The budget debate is heating up again as Congress discusses whether to eliminate more than $400 million a year in federal funding of public broadcasting, including PBS and NPR.
This is an old debate that seems to crop up every five years or so … but this time, the tone is different and the possibility of defunding public media is real. It has definitely been a tough six months for NPR and its leadership, but setting aside the politics, there is a deeper discussion happening here at SXSW: What role does Public Media play in the digital age?
Panelist Jacquie Jones, Executive Director of the National Black Programming Consortium opened with, “The role of Public Media is to support content creators. Ensure that diverse voices are represented on public television.” There was head nodding among the other panelists as each took turns showing power examples of stories Public Media has produced over the years.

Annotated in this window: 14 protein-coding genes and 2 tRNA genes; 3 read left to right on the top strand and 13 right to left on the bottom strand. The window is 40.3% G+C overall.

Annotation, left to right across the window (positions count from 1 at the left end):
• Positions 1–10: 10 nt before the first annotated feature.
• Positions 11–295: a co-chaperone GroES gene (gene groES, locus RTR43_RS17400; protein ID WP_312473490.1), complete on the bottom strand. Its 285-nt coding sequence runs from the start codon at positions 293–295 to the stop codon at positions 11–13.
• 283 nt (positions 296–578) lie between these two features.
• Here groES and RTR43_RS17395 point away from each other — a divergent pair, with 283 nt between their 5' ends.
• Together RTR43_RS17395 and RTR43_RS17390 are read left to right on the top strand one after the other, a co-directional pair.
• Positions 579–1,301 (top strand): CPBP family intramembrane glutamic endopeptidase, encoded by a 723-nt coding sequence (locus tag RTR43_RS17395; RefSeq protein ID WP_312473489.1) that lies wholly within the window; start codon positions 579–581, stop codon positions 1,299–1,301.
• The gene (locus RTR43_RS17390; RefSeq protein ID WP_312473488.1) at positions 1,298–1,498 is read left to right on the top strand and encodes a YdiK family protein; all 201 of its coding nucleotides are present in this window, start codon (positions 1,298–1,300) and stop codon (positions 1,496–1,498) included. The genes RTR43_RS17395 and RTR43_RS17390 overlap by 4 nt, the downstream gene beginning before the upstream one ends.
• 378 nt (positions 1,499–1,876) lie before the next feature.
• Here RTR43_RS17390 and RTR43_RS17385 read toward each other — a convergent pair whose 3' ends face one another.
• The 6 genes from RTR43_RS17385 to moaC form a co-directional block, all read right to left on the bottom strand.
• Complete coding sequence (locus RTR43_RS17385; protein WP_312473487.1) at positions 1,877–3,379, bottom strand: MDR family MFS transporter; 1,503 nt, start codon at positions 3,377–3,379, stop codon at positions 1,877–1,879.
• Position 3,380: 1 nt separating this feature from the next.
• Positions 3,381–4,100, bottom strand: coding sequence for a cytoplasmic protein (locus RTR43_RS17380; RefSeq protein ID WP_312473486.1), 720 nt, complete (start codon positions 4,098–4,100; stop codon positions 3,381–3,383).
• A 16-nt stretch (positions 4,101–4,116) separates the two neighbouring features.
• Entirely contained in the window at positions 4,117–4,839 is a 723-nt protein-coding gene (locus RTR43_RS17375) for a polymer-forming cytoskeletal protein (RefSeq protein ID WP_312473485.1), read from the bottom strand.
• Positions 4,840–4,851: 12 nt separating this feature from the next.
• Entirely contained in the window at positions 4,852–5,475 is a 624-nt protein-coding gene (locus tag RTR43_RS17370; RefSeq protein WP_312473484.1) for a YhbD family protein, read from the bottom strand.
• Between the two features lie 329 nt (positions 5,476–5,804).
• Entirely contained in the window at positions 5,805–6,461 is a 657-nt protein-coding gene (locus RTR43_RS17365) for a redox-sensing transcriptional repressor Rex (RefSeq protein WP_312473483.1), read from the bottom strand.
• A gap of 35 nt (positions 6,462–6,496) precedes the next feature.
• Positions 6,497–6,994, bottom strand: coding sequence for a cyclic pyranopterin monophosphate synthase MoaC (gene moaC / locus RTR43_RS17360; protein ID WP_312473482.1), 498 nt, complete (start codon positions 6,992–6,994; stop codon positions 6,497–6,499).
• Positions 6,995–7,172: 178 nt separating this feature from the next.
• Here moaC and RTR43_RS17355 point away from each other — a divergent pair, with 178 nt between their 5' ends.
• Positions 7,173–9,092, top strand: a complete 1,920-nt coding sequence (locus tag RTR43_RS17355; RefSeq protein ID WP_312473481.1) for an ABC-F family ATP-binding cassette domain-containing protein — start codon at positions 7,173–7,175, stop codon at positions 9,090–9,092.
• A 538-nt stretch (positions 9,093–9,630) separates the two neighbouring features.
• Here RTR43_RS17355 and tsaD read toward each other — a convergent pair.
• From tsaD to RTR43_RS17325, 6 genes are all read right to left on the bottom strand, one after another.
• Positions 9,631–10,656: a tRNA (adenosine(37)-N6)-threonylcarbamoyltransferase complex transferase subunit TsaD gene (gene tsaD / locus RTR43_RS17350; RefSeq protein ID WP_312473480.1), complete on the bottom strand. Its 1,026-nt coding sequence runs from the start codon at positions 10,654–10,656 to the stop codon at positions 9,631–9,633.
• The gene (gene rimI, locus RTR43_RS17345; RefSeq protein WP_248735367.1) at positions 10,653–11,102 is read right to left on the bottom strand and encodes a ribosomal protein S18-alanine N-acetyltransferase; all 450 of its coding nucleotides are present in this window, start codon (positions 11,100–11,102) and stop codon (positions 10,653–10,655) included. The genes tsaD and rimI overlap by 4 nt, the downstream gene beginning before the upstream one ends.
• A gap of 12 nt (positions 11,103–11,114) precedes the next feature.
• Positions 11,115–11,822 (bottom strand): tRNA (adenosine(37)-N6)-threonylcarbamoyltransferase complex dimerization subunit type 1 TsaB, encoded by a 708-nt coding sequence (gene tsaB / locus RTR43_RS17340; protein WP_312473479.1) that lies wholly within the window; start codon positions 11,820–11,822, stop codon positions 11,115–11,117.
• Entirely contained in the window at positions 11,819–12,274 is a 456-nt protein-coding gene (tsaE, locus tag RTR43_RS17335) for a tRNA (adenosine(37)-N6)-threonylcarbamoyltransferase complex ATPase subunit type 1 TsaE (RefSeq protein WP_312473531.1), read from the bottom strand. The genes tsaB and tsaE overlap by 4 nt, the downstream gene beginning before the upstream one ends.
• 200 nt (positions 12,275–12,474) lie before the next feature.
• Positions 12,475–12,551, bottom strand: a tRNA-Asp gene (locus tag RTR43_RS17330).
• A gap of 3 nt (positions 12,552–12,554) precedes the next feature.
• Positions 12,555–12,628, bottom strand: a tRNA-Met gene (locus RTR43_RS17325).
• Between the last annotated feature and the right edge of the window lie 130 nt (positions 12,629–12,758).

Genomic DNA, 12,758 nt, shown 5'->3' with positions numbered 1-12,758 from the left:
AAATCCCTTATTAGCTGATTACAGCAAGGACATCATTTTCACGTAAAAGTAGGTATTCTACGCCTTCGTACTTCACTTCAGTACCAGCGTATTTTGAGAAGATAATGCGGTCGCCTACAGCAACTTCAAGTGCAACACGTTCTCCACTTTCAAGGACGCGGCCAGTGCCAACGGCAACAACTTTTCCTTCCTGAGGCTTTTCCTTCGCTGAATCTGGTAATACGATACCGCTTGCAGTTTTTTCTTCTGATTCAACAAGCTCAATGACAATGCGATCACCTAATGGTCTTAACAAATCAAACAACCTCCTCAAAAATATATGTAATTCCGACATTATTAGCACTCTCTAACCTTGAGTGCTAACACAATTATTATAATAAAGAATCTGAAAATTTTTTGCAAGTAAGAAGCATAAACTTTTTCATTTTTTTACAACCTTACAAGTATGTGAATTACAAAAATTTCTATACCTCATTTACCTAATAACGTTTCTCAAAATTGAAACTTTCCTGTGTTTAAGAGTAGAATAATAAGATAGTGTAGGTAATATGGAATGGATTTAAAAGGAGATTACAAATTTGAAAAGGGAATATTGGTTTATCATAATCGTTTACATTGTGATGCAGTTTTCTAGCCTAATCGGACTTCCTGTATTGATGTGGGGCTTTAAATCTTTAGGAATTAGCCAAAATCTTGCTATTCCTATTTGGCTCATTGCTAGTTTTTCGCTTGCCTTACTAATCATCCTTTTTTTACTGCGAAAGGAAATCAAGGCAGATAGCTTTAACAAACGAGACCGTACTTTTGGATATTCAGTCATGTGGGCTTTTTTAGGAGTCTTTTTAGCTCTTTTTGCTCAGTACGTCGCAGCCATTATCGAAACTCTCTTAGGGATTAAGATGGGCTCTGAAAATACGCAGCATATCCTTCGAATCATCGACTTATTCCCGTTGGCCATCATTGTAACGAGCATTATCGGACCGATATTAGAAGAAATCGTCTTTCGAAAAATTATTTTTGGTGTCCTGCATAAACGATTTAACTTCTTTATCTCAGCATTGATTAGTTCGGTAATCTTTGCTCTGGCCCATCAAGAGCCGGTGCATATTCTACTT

But as I listened to the panel, I was struck by the fact that everything being discussed sounded more like a defense of the existing Public Media model and less about its role in the future.
The real question is, with today’s social web and global connectivity, is a government funded public media truly needed? Before the Internet, it was vital as no one had the ability to speak and be heard in public. But now that everyone has the power to create, publish and distribute anything at anytime with the click of a mouse, is Public Media as a corporate entity still needed?
I think the answer is Yes. But the discussions have to evolve from talking about the past and move to how Public Media 2.0 can create an ecosystem that is more local, more inclusive and more interactive.
“Branding is Public Media’s real problem,” said Jones. Really? It’s a branding issue? I’m reminded of J. Paul Getty’s quote: “In times of rapid change, experience could be your worst enemy.”
The social web is public media on steroids. So the challenge is how do you curate, highlight and tell stories that add value to the public good? We have to move away from our learned instincts of marketing and creating content for people and embrace authentic storytelling that creates content with people.